Well I don't think I have any virus's... I've checked both my IBM's Pieces of crap that are attached to my network and my Apple Laptop... but I am still worried about the Apple possibly having a virus even though that's a REMOTE possiblity.
No argument, but no antivirus software on the Mac will be able to detect a Mac virus until one has been found and the virus signature have been updated to detect it. In other words no antivirus software will help those who catch the first virus early.

However, I go on the theory that I do have some obligation to not knowingly pass on a virus to my many PC using correspondents so I was running Virex 7.5. At the moment I am waiting to see what Apple is going to do for the .Mac subscribers like me.
 

btoth

Person that uses a Mac
Jo said:
I don't understand - maybe I am being REALLY un-intelligent here, but Mac OSX can't get viruses? at all?.. or is just a matter of time till someone realises they have one & oops..?

Isn't it better to be safe than sorry? prevention is better than cure idea?

I really don't understand how Macs can't get viruses.. I'm a newbie to all this, so please don't laugh (lol). :rolleyes:

Probably the easiest way to get a user to run a malicious program is to make it look like something innocent, say something like "song.mp3.app". Most Mac users (just like all my Windows-using customers) have "hide extensions" turned on (I guess because it's less confusing). With hidden extensions, that file would show up as "song.mp3", presumably a music file, not an application. Now, someone that's pay attention should realize that the .mp3 is an extension, which should raise a flag if all your other extensions are hidden. On a Mac it gets trickier though, because the Mac OS doesn't need extensions on files, so it's easier to make an application look like an innocent file, just change the icon and you're done.

Now, even if a Mac user runs that program, unless the program asks you to authenticate with an Admin password, the only files that could potentially be harmed are files that you have permissions to access. If you are asked for a password, know what's asking for it, and don't enter it if you don't think that app should need access to the System folder or root Library folder.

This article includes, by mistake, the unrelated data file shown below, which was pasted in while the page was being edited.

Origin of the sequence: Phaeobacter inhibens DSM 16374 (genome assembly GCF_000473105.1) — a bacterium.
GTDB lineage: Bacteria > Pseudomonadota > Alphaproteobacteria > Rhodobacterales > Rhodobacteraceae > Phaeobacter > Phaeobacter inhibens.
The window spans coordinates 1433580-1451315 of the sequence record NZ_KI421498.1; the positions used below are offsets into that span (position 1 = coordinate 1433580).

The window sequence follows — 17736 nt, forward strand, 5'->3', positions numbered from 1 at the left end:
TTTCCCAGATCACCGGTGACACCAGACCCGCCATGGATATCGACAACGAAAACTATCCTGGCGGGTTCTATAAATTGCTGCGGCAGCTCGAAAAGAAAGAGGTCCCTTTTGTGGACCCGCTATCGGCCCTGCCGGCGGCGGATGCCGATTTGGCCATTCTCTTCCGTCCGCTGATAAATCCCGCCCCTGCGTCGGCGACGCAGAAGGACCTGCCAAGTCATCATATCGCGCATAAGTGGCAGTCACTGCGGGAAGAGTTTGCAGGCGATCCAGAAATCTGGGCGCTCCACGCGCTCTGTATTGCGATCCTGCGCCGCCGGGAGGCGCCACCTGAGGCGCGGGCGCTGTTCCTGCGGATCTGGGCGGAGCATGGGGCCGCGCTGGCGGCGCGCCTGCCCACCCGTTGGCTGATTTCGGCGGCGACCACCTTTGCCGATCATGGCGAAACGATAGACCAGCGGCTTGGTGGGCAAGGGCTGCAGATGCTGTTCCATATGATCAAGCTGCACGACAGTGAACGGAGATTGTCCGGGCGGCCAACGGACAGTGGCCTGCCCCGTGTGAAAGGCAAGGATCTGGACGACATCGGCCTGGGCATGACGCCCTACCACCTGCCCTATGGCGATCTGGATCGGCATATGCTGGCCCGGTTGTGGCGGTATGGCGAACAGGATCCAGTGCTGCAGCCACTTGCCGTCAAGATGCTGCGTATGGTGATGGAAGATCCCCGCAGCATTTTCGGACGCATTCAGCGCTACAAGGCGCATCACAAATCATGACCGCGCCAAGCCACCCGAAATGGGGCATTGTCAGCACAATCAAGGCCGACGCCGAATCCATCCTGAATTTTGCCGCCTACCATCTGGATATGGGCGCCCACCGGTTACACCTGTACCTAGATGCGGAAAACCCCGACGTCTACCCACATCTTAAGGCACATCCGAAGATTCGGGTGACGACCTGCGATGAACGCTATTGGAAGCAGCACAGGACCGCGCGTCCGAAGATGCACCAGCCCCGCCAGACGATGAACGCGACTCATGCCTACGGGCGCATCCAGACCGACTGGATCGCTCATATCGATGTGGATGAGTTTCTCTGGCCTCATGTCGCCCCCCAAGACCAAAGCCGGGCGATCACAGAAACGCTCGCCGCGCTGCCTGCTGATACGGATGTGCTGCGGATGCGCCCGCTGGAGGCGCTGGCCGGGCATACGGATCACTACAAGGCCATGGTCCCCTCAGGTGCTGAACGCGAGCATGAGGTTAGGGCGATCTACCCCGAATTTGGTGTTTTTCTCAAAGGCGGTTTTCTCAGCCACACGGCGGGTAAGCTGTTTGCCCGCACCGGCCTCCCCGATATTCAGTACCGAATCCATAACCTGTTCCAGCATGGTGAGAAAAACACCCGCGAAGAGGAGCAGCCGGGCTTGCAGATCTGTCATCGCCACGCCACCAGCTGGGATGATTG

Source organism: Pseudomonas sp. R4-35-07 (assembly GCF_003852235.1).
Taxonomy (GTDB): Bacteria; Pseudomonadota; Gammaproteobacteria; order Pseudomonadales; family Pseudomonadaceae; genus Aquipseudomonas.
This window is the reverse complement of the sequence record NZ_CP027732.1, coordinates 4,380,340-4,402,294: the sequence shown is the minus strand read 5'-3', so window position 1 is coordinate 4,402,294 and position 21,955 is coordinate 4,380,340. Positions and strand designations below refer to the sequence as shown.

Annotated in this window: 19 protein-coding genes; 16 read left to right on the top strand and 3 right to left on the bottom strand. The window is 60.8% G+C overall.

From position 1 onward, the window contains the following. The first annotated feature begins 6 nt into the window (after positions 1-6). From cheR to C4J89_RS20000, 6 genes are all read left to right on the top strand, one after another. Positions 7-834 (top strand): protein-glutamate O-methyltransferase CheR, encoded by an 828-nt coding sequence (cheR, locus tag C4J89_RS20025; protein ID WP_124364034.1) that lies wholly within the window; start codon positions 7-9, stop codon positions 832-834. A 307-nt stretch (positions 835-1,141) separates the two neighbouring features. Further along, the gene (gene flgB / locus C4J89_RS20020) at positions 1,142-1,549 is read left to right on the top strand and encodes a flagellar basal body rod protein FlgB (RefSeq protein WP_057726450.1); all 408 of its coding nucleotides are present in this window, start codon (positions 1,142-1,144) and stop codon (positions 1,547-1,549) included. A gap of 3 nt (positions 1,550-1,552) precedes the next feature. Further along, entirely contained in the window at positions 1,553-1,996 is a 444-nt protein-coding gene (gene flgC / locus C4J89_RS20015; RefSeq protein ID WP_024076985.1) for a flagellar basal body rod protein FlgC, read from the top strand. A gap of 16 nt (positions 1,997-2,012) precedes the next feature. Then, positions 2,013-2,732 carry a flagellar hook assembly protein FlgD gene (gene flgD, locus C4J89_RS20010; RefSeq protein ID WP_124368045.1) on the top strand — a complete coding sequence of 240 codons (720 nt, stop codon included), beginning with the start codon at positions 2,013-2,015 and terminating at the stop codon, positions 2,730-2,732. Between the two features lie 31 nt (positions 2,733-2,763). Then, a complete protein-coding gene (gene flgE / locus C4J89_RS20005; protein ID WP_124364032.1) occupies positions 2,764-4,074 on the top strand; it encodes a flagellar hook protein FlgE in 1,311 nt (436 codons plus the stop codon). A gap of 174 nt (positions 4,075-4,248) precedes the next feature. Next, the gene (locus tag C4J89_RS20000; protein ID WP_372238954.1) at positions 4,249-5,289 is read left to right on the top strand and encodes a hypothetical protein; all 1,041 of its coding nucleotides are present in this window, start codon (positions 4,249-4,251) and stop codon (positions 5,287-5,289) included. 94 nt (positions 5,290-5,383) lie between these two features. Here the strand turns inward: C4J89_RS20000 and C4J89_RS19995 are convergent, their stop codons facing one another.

On Windows, things are worse because all you need to do to run a malicious program is go to a website that uses Active-X or a simple VB Script and if you don't have your security settings high enough, a program could run without your knowledge. I visited a couple shady sites that did that using Safari - the sites disguised a malicious VB-Script as a PHP file, Safari just downloaded the file because it didn't know what to do with a VB Script. Looking in the script, it had instructions on installing a bunch of crap in the registry and system folders.

Windows also just as a lot of holes. I had a customer yesterday complaining about their computer restarting every time they dialed-up their internet. Sure enough, any time they connected, their WinXP machine was instantly hit with the Blaster virus and it would restart in 60 seconds. All that was needed to block it was a firewall, but by default WinXP (without SP2) has it off. The virus wouldn't let me turn it on. Installing SP2 fixed the problem and I was able to remove any lingering files (all, of course, in the registry and system folder). I don't know the technical details about how it works, but a firewall is always a good idea - for Windows, Mac, or Unix.

The biggest pain with Windows is that every dumb program can access the registry and system folder. That, combined with the totally un-user-friendly aspect of the registry and the 8 character system file names, it hard to track things down when they do get screwed up. Anyone I try to explain the registry to just gets a blank look on their face. I can easily explain the Library folder and Preference files to Mac users.

Basically, the user still has to know their system, know what their installing and downloading. Even Norton Antivirus doesn't detect a QBasic program that says to delete the whole C: drive. :) (That was fun to do in school.)
 

Sirtovin

Senior Switcher Tech Guru
Hey all just wanted to let you all know I used Intego Virus-Barrier X... and Nothing was found and it does work great on Tiger. Thanks all.